It says that in order to discredit Moses, he ridiculed the laws of the Torah. He came to Moses, held up an entirely blue garment and asked, “This blue garment – does it still need a blue thread in the tzitzit?”
Moses said yes, and Korach laughed.
Korach then asked, “If a house is full of holy books does it still need a mezuzah on the doorpost?”
Again Moses said yes; again Korach laughed.
Superficially Korach’s questions are valid. Yes, the Shema says the corners of a garment must have a thread of blue and a house must have a mezuzah, but surely the same purpose is served by having in the one case a completely blue garment and in the other a whole house of Torah scrolls!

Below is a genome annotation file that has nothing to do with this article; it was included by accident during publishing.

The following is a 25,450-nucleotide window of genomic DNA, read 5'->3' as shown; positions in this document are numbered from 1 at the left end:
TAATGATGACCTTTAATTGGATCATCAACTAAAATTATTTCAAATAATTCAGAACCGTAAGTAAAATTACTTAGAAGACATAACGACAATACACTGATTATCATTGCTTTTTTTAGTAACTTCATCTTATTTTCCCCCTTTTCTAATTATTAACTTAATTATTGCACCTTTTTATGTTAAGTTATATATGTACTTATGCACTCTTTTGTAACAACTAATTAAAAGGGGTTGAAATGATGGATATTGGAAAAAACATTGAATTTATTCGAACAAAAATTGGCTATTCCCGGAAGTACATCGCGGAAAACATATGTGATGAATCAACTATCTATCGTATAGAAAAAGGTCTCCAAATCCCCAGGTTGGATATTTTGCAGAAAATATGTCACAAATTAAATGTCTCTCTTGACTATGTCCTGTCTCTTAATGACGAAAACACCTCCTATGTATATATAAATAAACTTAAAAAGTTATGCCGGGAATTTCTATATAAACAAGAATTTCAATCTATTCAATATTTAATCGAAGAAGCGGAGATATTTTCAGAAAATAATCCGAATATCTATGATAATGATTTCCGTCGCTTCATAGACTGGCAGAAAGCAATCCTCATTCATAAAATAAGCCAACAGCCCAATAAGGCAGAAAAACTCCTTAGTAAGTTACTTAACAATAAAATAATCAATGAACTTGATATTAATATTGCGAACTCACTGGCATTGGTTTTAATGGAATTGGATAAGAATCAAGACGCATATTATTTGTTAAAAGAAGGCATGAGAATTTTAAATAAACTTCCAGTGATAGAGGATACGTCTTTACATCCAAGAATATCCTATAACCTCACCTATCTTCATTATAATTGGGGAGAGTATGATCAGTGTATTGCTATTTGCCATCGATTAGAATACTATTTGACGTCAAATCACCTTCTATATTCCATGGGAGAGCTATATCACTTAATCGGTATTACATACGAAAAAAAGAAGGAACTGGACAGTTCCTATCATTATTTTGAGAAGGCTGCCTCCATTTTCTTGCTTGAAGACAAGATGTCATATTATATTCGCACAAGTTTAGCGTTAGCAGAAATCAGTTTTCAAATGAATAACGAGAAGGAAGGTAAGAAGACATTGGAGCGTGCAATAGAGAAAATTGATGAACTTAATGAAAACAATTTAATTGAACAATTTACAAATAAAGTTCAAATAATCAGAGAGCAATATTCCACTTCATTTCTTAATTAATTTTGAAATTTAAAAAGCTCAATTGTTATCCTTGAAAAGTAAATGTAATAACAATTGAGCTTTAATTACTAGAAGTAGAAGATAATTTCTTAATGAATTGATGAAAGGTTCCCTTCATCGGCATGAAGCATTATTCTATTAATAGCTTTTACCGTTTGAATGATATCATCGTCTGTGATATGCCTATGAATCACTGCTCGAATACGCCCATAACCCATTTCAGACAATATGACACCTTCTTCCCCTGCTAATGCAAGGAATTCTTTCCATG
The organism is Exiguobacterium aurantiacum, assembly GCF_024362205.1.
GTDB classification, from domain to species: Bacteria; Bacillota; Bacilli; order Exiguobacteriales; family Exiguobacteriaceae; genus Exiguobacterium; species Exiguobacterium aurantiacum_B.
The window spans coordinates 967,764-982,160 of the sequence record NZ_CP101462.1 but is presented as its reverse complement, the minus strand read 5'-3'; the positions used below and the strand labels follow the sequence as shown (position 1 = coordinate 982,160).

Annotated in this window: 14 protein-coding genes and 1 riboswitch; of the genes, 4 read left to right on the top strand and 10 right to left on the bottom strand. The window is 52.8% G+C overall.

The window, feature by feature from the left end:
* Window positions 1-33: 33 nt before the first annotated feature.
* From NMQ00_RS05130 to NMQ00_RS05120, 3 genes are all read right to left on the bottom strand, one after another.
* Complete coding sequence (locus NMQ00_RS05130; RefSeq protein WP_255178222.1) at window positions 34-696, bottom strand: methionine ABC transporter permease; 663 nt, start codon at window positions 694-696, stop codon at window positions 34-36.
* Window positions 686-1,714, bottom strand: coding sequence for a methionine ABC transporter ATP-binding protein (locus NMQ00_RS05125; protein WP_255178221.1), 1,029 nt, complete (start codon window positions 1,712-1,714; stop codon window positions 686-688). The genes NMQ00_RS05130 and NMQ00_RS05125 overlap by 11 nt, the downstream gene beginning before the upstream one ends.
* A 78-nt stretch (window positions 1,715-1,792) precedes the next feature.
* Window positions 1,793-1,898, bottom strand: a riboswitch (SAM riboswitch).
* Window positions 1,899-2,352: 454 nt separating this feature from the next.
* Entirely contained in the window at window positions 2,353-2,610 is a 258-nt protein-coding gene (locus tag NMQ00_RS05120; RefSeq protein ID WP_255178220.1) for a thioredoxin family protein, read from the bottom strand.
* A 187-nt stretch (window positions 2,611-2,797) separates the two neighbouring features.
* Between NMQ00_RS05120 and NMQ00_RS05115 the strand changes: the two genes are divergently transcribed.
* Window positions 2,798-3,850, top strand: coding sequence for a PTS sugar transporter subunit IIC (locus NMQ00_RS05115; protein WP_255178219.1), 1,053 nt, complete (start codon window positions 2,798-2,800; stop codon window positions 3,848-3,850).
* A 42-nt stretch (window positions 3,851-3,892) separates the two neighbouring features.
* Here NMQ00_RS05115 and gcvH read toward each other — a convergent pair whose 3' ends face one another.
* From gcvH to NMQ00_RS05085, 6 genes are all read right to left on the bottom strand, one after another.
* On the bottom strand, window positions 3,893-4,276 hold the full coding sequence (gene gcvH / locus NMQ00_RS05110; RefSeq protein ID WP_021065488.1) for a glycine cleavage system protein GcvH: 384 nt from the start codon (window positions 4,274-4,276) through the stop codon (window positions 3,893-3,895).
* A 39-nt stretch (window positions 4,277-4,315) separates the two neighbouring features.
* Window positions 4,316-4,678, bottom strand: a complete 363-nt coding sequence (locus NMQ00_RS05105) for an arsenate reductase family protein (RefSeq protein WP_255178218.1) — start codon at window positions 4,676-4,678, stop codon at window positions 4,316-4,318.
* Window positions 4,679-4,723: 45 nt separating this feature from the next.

So why should Moses refuse to accept Korach’s reasoning?
The Lubavitcher Rebbe offers an answer. To have a blue garment (in the days when the exact shade of blue required by the Shema was still available) is no guarantee of righteousness, nor even is the possession of a house of books.
In each case we need the reminder of God, not as a background to our lives but as an active duty symbolised by the two mitzvot which Korach questioned.
You may be a Jew because of your background but you need that extra personal act of commitment to ensure you are bringing Judaism fully into your life, and bringing your life fully into Judaism.